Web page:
St Tropez - Abbey Travel, Ireland

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Welcome to St Tropez

St Tropez

St Tropez has long held the reputation of being the 'black sheep' of the renowned French Riviera holiday resort towns, where anything goes and the more sinful the better. Sexy starlets were flaunting themselves topless here back in the 1930s, long before the beautiful people dared disrobe elsewhere, and St Tropez' reputation as a kinky carnival town attracting the more bohemian members of the 'in' crowd continues to this day. The fairly inaccessible fishing village of St Tropez, sited on a peninsula, was 'discovered' late in the 19th century by a bunch of reprobate writers and artists, and its reputation as a flamboyant and fashionable holiday destination quickly spread.

There is little left of the medieval Provencal atmosphere of the original town, but behind the rows of yachts fronting the terraced cafés of the waterfront are some narrow, picturesque streets full of shops. The hub of the St Tropez town is the Place aux Herbes, a busy enclave of fish, fruit, vegetable and flower stalls, where the tourism office is located.

From May to September, St Tropez is the wild holiday destination people imagine, but in the off season the town virtually shuts down, reverting to a quieter, calmer existance as just another French port town.

Information & Facts


The beach in St Tropez is famous, and has a number of bars, cafes, and places for watersports, especially the popular Plage de Tahiti, three miles (4.5km) out of town. The beaches west of St Tropez are popular with nudists. Stroll the Sentier Littoral, a coastal walking route with fabulous views. Depending on your taste either avoid or make a beeline for the nudist beaches to the west of St Tropez. Visit the Musée de I'Annonciade which has an exceptional collection of post-Impressionist paintings.

French is the official language.

The Euro (EUR) is the official currency in France. Currency can be exchanged at banks, bureaux de change and some large hotels, though you will get a better exchange rate at the ATMs. Major credit cards are widely accepted, as are travellers cheques, particularly in major tourist destinations. Foreign currency is not accepted.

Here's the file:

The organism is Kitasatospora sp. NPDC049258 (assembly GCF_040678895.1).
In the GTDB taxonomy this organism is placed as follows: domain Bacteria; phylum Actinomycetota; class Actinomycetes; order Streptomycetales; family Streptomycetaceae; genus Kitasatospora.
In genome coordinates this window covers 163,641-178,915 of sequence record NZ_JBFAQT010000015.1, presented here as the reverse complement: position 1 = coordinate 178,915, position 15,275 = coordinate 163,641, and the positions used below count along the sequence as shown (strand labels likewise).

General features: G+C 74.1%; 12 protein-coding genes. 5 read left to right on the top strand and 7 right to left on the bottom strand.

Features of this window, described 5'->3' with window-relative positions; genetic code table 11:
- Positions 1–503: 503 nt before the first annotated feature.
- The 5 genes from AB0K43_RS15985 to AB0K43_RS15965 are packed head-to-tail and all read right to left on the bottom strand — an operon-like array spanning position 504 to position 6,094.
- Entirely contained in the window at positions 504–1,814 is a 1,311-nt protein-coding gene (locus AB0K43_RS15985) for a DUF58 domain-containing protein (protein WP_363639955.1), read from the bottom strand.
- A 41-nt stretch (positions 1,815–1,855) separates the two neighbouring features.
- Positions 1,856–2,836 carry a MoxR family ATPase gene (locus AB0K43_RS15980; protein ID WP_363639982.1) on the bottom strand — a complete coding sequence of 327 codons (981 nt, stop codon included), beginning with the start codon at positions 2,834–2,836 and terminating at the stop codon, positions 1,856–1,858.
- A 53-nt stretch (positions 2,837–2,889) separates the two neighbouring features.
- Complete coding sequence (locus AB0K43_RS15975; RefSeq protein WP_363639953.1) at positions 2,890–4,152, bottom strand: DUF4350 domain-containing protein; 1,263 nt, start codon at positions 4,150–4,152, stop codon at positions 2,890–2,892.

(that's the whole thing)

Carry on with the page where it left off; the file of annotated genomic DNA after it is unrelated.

St Tropez is expensive, and has little in the way of attractions for younger children. During peak summer months (July to August) it is expensive and getting into bars and restaurants can be difficult.


The area around Quai Jean Jaures on the waterfront is where the best of the nightlife can be found. Within town, check out the charismatic and laid-back bars in and around Place des Lices. For celebrity spotting and pricey champagne cocktails get dressed up and head to Nikki Beach and the VIP Room. For a more casual night you can head to Kelly's Irish Pub, which is popular with expats.


There are numerous good value restaurants around the waterfront, most with good views and set menus. Place des Lices is lined with good cafes and patisseries. Résidence de la Pinède is known for good Provençal cuisine, while Salama's is a popular spot for Morrocan food. Restaurant Le Cafe is a nice family-friendly bistro, and Cristina Saulini Ristorante Italiano serves excellent Italian.


Don't miss the huge outdoor market at Place des Lices on Tuesday and Saturday mornings. You'll find big name boutiques throughout St Tropez with high-end fashion labels for the jet set, and plenty of generic shops selling suntan lotion and other beach accessories. For top end art work visit Galerie des Lices. Popular souvenirs from St Tropez are olives and products made from olive trees. There isn't a concentrated shopping district in St Tropez, but many shops are tucked away in side streets if you look. Avoid the shops along the waterfront, as the prices are significantly higher than those just a block or two inland.

Local time is GMT +1 (GMT +2 between last Sunday in March and last Sunday in October).

People don't just come to St Tropez for the nightlife, it also has some of the best beaches in France. Most are away from the centre; although the family beaches, Plage des Graniers and Plage des Cannebiers, are within walking distance. The most serious collection of beaches are along the Baie de Pampelonne, south of St Tropez, the best known is the Plage de Tahiti which has long been favoured by exhibitionists wearing next to nothing. All beaches are lined with restaurants and shops selling endless gifts or items to prove you've been there.

The area immediately around St Tropez is pretty grim; congested roads are lined with billboards and neon signs, but the surrounding hills are almost uninhabited and make for a welcome excursion from the masses and the mayhem. The best view of this richly green and flowering countryside is from the hilltop village of Gassin, its lower neighbour Ramatuelle, or the tiny road between them, the dramatic route des Moulins de Paillas, where among the vineyards are three ruined windmills that were once powered by the dreaded winter mistral. Several vineyards offer wine tasting. Along the coast there are a number of good walking trails. Maps are available at the tourist office.

Behind the cafés, the small streets and old buildings of St Tropez form a picturesque scene, but they are popular venues for their multitude of shops and restaurants rather than their historical significance. Place aux Herbes is a lively square that has been a centre of activity for centuries; today it is a busy enclave of vegetable, fruit and flower stalls. Every May the town centre bubbles to life with the St Tropez bravade,a colourful festival dating back to the 15th century. It originated as a procession in honour of the town's patron saint - whose bust is carried through the town, accompanied by a guard of honour with gun salvos, and Provençal singing and dancing.

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